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01:640:103:H - Topics in Mathematics for the Liberal Arts - Honors Section

The SAS Honors section of Math 103: Topics in Math for the Liberal Arts, is quite different from the non-honors sections.

Imagine an internet without privacy: your e-mails could be read by any motivated eavesdropper, your credit card and bank account information would be public knowledge, and the passwords you enter could never be secret. You could pretend to be anyone, and anyone could pretend to be you. The internet would be brought to its knees without its users trusting that it could keep secrets. But do we actually live in such a world?

This course is about cryptology, the science of hiding information. Historically, sharing secrets over long distances typically meant two parties first had to agree on a password, and then send messages to each other using their secret password. But how can they agree on a password in the first place unless they meet in person, or have a trusted courier?

We will focus mainly on the amazing breakthroughs made in the last 30 years which effectively exploit difficult mathematics problems as a trusted courier. It used to be that these problems frustrated mathematicians; now they are used as locks, challenging problem solvers to pick them. They enable two people who have never met nor communicated with each other to share secrets in public. The problems are typically very simple to state and understand, but practically speaking nobody knows how to solve them fast enough to break these "locks". How do they work? What would it take for someone to break them? What would happen then?

The course will consist of three parts. In the first part we describe some traditional cryptographic ciphers, and the mathematics which breaks them. The second consists of the mathematical "locks and keys" used to keep secrets. In the third part, we explore aspects of mathematics in security, for example in ATM machines, cell phones, remote control car locks, electronic voting machines, DVD encryption, cable TV, ID cards, and more. The mathematics needed is at an elementary level.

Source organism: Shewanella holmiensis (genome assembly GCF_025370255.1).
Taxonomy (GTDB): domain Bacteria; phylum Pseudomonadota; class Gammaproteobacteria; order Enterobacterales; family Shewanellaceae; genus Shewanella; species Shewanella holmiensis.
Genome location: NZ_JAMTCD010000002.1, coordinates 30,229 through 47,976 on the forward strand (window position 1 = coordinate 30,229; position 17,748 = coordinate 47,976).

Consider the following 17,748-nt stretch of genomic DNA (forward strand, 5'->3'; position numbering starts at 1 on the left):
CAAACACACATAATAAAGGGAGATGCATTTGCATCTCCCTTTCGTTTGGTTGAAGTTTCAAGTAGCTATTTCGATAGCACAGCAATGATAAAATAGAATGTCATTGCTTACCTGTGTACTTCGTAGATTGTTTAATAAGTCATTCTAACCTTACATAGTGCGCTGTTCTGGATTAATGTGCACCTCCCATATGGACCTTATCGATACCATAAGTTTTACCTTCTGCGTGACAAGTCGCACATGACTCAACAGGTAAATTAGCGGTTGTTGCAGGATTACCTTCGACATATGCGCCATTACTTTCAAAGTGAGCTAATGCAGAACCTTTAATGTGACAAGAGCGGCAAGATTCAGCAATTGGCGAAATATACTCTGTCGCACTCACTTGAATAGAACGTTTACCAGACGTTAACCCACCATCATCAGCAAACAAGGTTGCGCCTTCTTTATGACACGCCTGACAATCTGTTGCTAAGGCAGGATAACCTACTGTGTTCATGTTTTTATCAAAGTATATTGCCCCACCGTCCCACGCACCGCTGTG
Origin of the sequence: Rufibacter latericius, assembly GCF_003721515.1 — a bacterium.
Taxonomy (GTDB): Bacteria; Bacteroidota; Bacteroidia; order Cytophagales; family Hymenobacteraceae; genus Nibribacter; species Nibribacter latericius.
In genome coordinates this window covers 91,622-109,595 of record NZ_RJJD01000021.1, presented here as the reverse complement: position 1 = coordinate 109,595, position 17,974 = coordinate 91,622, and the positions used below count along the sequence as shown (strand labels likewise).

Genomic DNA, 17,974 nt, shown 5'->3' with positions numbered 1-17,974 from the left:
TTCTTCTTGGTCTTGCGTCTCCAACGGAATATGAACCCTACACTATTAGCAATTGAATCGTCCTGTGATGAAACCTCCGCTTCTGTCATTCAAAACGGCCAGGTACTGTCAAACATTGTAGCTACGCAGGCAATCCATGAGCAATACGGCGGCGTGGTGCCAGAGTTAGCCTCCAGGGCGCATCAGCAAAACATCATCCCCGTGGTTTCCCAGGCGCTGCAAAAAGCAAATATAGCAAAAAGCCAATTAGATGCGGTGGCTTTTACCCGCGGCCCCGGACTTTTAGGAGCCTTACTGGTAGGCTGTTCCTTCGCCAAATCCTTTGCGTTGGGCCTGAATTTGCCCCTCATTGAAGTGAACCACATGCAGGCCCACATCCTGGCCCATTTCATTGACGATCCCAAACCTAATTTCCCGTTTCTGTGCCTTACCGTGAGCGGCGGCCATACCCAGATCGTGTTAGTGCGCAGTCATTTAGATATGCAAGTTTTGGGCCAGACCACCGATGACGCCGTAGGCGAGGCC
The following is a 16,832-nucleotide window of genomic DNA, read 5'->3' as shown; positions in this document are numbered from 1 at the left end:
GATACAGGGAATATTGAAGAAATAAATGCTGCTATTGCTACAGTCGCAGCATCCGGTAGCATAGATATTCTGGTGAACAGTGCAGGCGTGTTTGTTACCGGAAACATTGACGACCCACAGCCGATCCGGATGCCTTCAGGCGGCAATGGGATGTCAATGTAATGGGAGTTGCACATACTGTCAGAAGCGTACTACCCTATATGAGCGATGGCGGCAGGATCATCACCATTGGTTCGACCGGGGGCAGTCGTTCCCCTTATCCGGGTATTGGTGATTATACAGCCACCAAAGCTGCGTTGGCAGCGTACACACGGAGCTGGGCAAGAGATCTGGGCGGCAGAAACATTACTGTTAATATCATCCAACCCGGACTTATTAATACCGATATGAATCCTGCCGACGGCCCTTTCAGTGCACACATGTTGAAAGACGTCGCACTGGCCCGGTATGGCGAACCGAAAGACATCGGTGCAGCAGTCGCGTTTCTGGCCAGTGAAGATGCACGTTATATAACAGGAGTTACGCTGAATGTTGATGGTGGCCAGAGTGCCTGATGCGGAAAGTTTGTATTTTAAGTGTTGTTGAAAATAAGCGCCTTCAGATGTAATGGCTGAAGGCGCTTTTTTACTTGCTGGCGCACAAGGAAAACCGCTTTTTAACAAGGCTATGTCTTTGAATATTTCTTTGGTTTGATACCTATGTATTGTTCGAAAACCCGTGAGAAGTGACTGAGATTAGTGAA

Not usable as an elective toward the Math major or minor.

 

Fall 2016

Instructor: Peter Ullman

Previous semester resources


Current Semester

Topics in Mathematics for the Liberal Arts (01: 640: 103, Summer 2017 )

Topics in Mathematics for the Liberal Arts (section B6)
Index Number: 01495
Credits: 3
Professor: ROEMER
Schedule:
  • By Arrangement
  • [L] Fri 6:00PM-8:00PM TIL-127 (LIV)
  • [L] Wed 6:00PM-8:00PM TIL-127 (LIV)
Topics in Mathematics for the Liberal Arts (section H6)
Index Number: 01376
Credits: 3
Professor: GULICK
Schedule:
  • By Arrangement
  • [L] Thu 6:00PM-8:00PM SC-104 (CAC)
  • [L] Mon 6:00PM-8:00PM SC-104 (CAC)

Disclaimer: Posted for informational purposes only

This material is posted by the faculty of the Mathematics Department at Rutgers New Brunswick for informational purposes. While we try to maintain it, information may not be current or may not apply to individual sections. The authority for content, textbook, syllabus, and grading policy lies with the current instructor.

Information posted prior to the beginning of the semester is frequently tentative, or based on previous semesters. Textbooks should not be purchased until confirmed with the instructor. For generally reliable textbook information—with the exception of sections with an alphabetic code like H1 or T1, and topics courses (197,395,495)—see the textbook list.

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Department of Mathematics

Department of Mathematics
Rutgers University
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